Tag Archives: Cryptocurrencies

Cryptocurrencies – Questioning The Value Proposition, by Stephen Englander

When the tech bubble popped in 2000, many companies went to zero, but many had value and are still with us today. Their values were lower than the euphoric values assigned to them at the height of the tech bubble, but they were or became profitable going concerns. A similar weeding out process will probably hit cryptocurrencies. From Stephen Englander at Rafiki Capital Management via zerohedge.com:

Bitcoin is deciding whether this is the moment to crash and burn.

My conjecture is that cryptocurrency holders are trying to decide whether to abandon Bitcoin because its limitations mean it will be superseded by better products or bet that it can thrive despite them.

The dilemma is that once you stop pricing Bitcoin and its derivatives as new assets that will head to the moon, the pricing model is more conventional and much less breathtaking.

We discuss these issues below.

Below we go through some of the questions on why Bitcoin and cryptocurrencies have certain characteristics, and whether these characteristics are needed or even desirable.

  1. Is Bitcoin Netscape?
  2. How limited is the supply of cryptocurrencies?
  3. If Bitcoin crashes what happens to other alt-currencies?
  4. What asset market lacunae do cryptocurrencies fill?
  5. Why mine?
  6. Why distribute the ledger?
  7. Do cryptocurrency transactions need coins or tokens?
  8. Can you make cryptocurrencies KYC and AML compliant?​

1) Is Bitcoin Netscape?

Bitcoin emerged in the shadow of the financial crisis, when the reputations of the financial and economic policy community was at a post-1930s low. It is designed for a world in which there is no confidence in major fiat currencies. Bitcoin gives you pseudonymity (albeit imperfect), the distributed ledger means that transaction records are unlikely to disappear, the mining can take place anywhere and there are built-in incentives for miners to keep mining.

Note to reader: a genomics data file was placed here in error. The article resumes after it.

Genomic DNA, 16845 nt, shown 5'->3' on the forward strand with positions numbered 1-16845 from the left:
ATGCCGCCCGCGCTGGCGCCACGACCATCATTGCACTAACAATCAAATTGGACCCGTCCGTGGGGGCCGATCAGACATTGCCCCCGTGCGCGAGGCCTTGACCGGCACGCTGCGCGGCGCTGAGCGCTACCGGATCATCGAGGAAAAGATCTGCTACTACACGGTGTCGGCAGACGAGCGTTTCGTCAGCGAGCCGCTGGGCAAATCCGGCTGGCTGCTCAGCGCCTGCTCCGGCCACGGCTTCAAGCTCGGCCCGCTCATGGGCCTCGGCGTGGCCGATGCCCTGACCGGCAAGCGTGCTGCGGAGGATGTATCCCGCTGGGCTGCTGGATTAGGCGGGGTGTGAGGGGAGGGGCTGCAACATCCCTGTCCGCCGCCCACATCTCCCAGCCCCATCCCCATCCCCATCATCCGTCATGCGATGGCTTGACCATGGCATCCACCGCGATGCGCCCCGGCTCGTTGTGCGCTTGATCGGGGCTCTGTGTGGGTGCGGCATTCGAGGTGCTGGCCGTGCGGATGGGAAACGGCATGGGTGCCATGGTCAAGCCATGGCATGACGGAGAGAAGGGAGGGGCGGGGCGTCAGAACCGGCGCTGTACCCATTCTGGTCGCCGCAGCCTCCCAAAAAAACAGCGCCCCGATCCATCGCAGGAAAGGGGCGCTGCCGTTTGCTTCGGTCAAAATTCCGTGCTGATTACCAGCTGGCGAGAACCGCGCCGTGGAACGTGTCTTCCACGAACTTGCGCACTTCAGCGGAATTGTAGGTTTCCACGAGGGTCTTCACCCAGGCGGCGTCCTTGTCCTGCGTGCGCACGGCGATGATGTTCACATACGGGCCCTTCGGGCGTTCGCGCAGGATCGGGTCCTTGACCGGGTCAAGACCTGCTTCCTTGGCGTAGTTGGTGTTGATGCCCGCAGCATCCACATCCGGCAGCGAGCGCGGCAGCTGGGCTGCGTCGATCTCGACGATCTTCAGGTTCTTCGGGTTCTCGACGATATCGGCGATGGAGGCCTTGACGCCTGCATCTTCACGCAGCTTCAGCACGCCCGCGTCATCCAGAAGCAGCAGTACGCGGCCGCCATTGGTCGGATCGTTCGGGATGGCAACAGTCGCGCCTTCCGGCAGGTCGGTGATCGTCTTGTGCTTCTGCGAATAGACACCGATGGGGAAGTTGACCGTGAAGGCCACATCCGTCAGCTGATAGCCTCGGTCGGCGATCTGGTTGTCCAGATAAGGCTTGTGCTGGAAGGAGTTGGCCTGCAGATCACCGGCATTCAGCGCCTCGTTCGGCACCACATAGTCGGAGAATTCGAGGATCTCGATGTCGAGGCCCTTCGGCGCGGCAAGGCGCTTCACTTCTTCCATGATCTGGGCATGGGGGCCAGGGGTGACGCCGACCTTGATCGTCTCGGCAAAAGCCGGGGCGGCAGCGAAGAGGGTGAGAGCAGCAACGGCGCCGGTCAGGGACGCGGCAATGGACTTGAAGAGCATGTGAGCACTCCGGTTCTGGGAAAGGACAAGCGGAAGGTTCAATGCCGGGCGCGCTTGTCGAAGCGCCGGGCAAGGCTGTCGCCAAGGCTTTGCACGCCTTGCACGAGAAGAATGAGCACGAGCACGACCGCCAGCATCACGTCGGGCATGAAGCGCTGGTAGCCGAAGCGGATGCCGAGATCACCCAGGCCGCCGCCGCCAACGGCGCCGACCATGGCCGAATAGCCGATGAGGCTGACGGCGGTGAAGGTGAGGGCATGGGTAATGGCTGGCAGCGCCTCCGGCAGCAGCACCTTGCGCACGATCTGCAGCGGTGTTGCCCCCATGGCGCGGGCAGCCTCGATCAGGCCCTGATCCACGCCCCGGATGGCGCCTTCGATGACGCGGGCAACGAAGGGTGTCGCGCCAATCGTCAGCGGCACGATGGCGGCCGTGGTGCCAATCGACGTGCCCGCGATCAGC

The question is whether there is a problem that the original Bitcoin solves in developed economies. Some Bitcoin characteristics superficially suit a ‘Mad Max/Hunger Games’ world, but add little now. My suspicion is that even in the Mad Max world, the value of Bitcoin will be de minimis since hard assets will be the currency, not an abstract string of code.

 

To continue reading: Cryptocurrencies – Questioning The Value Proposition

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Crypto Collapse Crushes Hedge Funds that Touted Huge Gains for 2017, by Wolf Richter

What goes up can also go down? Who knew? Don’t tell the stock market. From Wolf Richter at wolfstreet.com:

Are they causing the rout by trying to get large sums out of an illiquid market?

At the moment, cryptocurrencies and tokens are bouncing up and down in wild, double-digit gyrations by the hour. Bitcoin plunged below $9,300 and as I’m writing this is trading at around $9,800, down about 50% from its peak on December 17. Gone up in smoke in one month: $168 billion.

Ripple, the crypto that has recently been touted as the “next bitcoin” or “better than bitcoin,” plunged to $0.88 and is currently trading at $0.98, still down 76% from its peak on January 4. Gone up in smoke in two weeks: $110 billion.